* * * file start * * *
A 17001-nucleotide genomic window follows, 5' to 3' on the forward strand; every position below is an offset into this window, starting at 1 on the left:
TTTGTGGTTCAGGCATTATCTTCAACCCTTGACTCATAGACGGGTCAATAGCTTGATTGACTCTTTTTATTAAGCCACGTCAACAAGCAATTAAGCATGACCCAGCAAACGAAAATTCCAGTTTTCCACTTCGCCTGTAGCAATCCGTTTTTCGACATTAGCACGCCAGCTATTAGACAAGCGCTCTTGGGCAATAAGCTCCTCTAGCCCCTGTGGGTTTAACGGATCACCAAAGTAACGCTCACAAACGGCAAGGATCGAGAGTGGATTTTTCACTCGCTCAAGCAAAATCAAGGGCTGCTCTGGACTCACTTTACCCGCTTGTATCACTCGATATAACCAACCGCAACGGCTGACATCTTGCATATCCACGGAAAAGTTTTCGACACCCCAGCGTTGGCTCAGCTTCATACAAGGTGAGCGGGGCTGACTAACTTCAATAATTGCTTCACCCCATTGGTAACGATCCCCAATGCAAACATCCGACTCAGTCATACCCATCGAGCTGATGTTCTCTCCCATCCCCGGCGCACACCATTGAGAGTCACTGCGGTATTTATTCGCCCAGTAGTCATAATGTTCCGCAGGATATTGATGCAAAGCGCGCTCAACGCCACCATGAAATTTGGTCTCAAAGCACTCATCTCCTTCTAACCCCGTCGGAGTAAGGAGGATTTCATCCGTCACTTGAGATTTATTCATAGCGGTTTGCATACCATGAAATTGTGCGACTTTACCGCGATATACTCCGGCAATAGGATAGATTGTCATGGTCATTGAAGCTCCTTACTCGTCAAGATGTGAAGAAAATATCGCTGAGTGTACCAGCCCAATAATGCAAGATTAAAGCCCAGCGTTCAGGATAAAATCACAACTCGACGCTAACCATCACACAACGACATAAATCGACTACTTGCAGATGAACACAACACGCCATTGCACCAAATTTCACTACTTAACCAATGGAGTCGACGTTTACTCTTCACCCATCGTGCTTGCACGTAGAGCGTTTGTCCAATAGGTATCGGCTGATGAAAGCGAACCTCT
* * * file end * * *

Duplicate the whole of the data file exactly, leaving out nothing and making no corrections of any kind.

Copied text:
A 17001-nucleotide genomic window follows, 5' to 3' on the forward strand; every position below is an offset into this window, starting at 1 on the left:
TTTGTGGTTCAGGCATTATCTTCAACCCTTGACTCATAGACGGGTCAATAGCTTGATTGACTCTTTTTATTAAGCCACGTCAACAAGCAATTAAGCATGACCCAGCAAACGAAAATTCCAGTTTTCCACTTCGCCTGTAGCAATCCGTTTTTCGACATTAGCACGCCAGCTATTAGACAAGCGCTCTTGGGCAATAAGCTCCTCTAGCCCCTGTGGGTTTAACGGATCACCAAAGTAACGCTCACAAACGGCAAGGATCGAGAGTGGATTTTTCACTCGCTCAAGCAAAATCAAGGGCTGCTCTGGACTCACTTTACCCGCTTGTATCACTCGATATAACCAACCGCAACGGCTGACATCTTGCATATCCACGGAAAAGTTTTCGACACCCCAGCGTTGGCTCAGCTTCATACAAGGTGAGCGGGGCTGACTAACTTCAATAATTGCTTCACCCCATTGGTAACGATCCCCAATGCAAACATCCGACTCAGTCATACCCATCGAGCTGATGTTCTCTCCCATCCCCGGCGCACACCATTGAGAGTCACTGCGGTATTTATTCGCCCAGTAGTCATAATGTTCCGCAGGATATTGATGCAAAGCGCGCTCAACGCCACCATGAAATTTGGTCTCAAAGCACTCATCTCCTTCTAACCCCGTCGGAGTAAGGAGGATTTCATCCGTCACTTGAGATTTATTCATAGCGGTTTGCATACCATGAAATTGTGCGACTTTACCGCGATATACTCCGGCAATAGGATAGATTGTCATGGTCATTGAAGCTCCTTACTCGTCAAGATGTGAAGAAAATATCGCTGAGTGTACCAGCCCAATAATGCAAGATTAAAGCCCAGCGTTCAGGATAAAATCACAACTCGACGCTAACCATCACACAACGACATAAATCGACTACTTGCAGATGAACACAACACGCCATTGCACCAAATTTCACTACTTAACCAATGGAGTCGACGTTTACTCTTCACCCATCGTGCTTGCACGTAGAGCGTTTGTCCAATAGGTATCGGCTGATGAAAGCGAACCTCT